Secretary of State Condoleezza Rice said Tuesday that Iraq’s national reconciliation has moved along “quite remarkably,” citing a new law that lets thousands of former members of Saddam Hussein’s Baath party reclaim government jobs or pensions.
Rice, who split off from President Bush’s Mideast tour for a visit to Baghdad, said the Iraqi parliament’s approval Saturday of the U.S.-sought benchmark law was a first step and showed that last year’s “surge” of American forces was paying dividends.
“It is clearly a step forward for national reconciliation — a step forward for healing the wounds of the past, and it will have to be followed up by implementation that is in the same spirit of national reconciliation,” she said during a news conference with Iraqi Foreign Minister Hoshyar Zebari.
Iraqi officials said Rice warned Iraqi leaders they should not pass up a “golden opportunity” during Bush’s last year in office to intensify their efforts for national reconciliation. Speaking on condition of anonymity because they are not authorized to share the information with the media, they said Rice also told them that the formation of a “national unity” government should be a top priority for Prime Minister Nouri al-Maliki.
Al-Maliki’s government, dominated by Shiite Muslims, has promoted a Shiite agenda and has been slow to include Sunnis in the police and other national groups as they have formed groups to fight al-Qaida in Iraq.
Delay in handling internal security
Meanwhile, in an interview published Tuesday by The New York Times, Iraq’s defense minister said the country would not be able to assume full responsibility for internal security until 2012 and be unable to defend its borders until at least 2018.
“In regard to the borders, regarding protection from any external threats, our calculation appears that we are not going to be able to answer to any external threats until 2018 to 2020,” the minister, Abdul-Qader al-Obeidi, was quoted as saying.
Rice left Riyadh, the Saudi capital, to personally convey Bush’s encouragement about signs of progress in Baghdad.
Although national reconciliation “has not always moved as fast as some of us sitting in Washington would like, it has certainly moved and, given the legacy, history and stains of tyranny, it has been quite remarkable,” she said.
No Bush visit to Baghdad
Bush said Rice could “help push the momentum by her very presence” and that he himself would not go to Iraq while traveling in the region. There had been widespread speculation he would make a visit.
Rice met with al-Maliki, President Jalal Talabani and his two vice presidents, Adel Abdul-Mahdi and Tariq al-Hashemi, as well as Abdul-Aziz al-Hakim, leader of Iraq’s largest Shiite party, and Massoud Barzani, president of the self-ruled Kurdish region in northern Iraq.
The de-Baathification law is one of 18 steps that the United States considers benchmarks to promoting reconciliation among the country’s Sunnis, Shiites and Kurds.
A senior aide to al-Maliki said Rice also encouraged the prime minister to promote the progress of the other benchmark legislation, including provincial elections, constitutional amendments and a law to share the country’s oil and gas resources among the different sects.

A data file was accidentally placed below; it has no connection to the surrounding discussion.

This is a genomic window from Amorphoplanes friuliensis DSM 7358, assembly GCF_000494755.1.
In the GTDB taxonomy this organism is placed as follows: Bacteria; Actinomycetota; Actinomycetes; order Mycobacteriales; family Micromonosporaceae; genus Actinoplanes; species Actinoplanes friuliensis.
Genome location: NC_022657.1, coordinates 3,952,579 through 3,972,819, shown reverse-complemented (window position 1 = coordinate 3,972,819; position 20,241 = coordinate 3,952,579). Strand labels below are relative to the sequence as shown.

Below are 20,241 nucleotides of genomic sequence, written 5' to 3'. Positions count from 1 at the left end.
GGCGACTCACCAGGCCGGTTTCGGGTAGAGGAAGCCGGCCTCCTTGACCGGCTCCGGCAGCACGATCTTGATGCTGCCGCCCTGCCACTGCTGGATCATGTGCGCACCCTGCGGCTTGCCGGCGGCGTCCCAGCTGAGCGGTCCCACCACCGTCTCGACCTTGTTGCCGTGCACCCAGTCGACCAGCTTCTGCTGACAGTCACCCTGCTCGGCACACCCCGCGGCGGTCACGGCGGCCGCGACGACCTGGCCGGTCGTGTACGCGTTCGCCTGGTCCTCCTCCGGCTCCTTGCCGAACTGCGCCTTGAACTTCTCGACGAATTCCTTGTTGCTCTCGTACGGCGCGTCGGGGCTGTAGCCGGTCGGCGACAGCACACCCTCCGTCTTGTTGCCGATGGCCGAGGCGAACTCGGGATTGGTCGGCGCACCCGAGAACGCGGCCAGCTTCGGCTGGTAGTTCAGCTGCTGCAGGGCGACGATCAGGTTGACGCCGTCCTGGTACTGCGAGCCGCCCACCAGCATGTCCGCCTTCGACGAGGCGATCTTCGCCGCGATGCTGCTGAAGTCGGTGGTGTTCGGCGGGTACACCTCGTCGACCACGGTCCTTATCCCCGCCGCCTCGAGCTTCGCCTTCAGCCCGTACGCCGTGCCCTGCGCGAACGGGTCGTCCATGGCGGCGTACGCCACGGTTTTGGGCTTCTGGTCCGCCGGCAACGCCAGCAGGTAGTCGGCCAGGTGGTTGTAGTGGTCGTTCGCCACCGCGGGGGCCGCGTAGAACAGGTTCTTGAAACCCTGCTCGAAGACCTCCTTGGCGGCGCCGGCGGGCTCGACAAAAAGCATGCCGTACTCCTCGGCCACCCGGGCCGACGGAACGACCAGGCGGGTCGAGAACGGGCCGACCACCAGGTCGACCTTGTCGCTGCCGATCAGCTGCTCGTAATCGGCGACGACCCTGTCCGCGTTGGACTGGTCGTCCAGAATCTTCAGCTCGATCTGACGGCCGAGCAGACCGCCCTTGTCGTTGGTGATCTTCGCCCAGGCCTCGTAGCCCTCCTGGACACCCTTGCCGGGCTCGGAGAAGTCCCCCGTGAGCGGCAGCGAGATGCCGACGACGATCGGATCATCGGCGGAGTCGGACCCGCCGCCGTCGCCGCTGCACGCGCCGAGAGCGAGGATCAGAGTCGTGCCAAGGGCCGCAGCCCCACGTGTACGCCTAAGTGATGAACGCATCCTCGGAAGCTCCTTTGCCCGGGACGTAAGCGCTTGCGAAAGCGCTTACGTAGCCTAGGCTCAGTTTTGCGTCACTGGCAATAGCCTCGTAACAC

In northern Iraq on Tuesday, Turkish warplanes bombed Turkish Kurd rebel hideouts, the Turkish military announced.
It was the fourth aerial attack on rebel positions in northern Iraq since the military launched a bombing campaign on Dec. 16. Prime Minister Recep Tayyip Erdogan vowed on Monday to “finish” the rebels soon.
The Turkish military’s second-in-command, Gen. Ergin Saygun, made an unannounced visit to Baghdad — the first visit to Iraq by a top Turkish commander since the U.S.-led invasion in 2003.
He met with top Iraqi military officials as well as Gen. David Petraeus, the top U.S. commander in Iraq, to discuss fighting Kurdish rebels and possible military cooperation, the military said in a separate statement.
Oil refinery fire
In the southern city of Basra, meanwhile, a fire broke out early Tuesday in a major oil refinery, burning four workers, the Iraqi oil ministry said.
Iraqi Oil Minister Hussain al-Shahristani said a preliminary investigation results showed that a U.S. helicopter hovering over the refinery was to blame — a statement disputed by the U.S. military.
“This is what caused the fire and led to the leakage of a huge amount of liquid gas as the blaze hit the gas production unit,” al-Shahristani said in a statement. He added that his ministry “had warned many times against aircraft flying above oil institutions and especially refineries.”
It was not clear how a helicopter’s presence could have caused the fire, though aircraft often release flares to ward off ground attacks.
Scott Rye, a U.S. military spokesman, said that “the cause of the fire is currently under investigation, but I can assure you it was not caused by overflight of any coalition helicopters.”
The fire at the Shuaiba refinery started at 7 a.m. “due to an explosion,” said Assem Jihad, the Oil Ministry spokesman. He said firefighters were able to control the fire, “which hit the gas unit,” and that production was continuing.
Basra, where about 80 percent of Iraq’s oil reserves are located, is Iraq’s second-largest city, 340 miles southeast of Baghdad.